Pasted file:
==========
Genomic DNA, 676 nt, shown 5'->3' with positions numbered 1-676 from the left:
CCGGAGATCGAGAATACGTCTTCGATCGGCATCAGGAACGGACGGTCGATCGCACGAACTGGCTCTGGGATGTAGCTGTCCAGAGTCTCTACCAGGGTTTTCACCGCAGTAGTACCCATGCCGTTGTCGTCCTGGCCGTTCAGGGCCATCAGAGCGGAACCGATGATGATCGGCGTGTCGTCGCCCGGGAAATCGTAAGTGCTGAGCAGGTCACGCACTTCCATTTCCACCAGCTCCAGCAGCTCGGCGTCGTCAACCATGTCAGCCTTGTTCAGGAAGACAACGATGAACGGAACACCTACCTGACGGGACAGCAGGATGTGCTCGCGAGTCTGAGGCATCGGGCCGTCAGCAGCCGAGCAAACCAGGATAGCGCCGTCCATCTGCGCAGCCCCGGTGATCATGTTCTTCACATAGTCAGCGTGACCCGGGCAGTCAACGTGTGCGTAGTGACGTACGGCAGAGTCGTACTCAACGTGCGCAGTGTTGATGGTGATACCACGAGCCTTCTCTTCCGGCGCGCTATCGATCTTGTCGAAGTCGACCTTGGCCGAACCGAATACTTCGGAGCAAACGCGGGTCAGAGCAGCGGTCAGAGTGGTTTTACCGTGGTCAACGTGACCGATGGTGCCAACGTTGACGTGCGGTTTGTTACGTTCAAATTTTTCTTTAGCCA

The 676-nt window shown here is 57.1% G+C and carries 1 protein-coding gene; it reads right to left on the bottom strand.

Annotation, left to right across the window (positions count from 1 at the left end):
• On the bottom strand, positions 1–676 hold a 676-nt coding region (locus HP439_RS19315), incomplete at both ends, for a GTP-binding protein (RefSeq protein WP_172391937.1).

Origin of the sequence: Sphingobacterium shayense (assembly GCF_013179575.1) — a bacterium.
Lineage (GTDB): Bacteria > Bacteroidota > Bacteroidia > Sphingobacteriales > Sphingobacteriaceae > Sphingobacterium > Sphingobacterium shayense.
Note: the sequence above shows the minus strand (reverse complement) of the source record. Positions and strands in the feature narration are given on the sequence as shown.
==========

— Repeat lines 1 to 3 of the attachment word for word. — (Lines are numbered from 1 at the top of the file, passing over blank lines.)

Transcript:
Genomic DNA, 676 nt, shown 5'->3' with positions numbered 1-676 from the left:
CCGGAGATCGAGAATACGTCTTCGATCGGCATCAGGAACGGACGGTCGATCGCACGAACTGGCTCTGGGATGTAGCTGTCCAGAGTCTCTACCAGGGTTTTCACCGCAGTAGTACCCATGCCGTTGTCGTCCTGGCCGTTCAGGGCCATCAGAGCGGAACCGATGATGATCGGCGTGTCGTCGCCCGGGAAATCGTAAGTGCTGAGCAGGTCACGCACTTCCATTTCCACCAGCTCCAGCAGCTCGGCGTCGTCAACCATGTCAGCCTTGTTCAGGAAGACAACGATGAACGGAACACCTACCTGACGGGACAGCAGGATGTGCTCGCGAGTCTGAGGCATCGGGCCGTCAGCAGCCGAGCAAACCAGGATAGCGCCGTCCATCTGCGCAGCCCCGGTGATCATGTTCTTCACATAGTCAGCGTGACCCGGGCAGTCAACGTGTGCGTAGTGACGTACGGCAGAGTCGTACTCAACGTGCGCAGTGTTGATGGTGATACCACGAGCCTTCTCTTCCGGCGCGCTATCGATCTTGTCGAAGTCGACCTTGGCCGAACCGAATACTTCGGAGCAAACGCGGGTCAGAGCAGCGGTCAGAGTGGTTTTACCGTGGTCAACGTGACCGATGGTGCCAACGTTGACGTGCGGTTTGTTACGTTCAAATTTTTCTTTAGCCA

The 676-nt window shown here is 57.1% G+C and carries 1 protein-coding gene; it reads right to left on the bottom strand.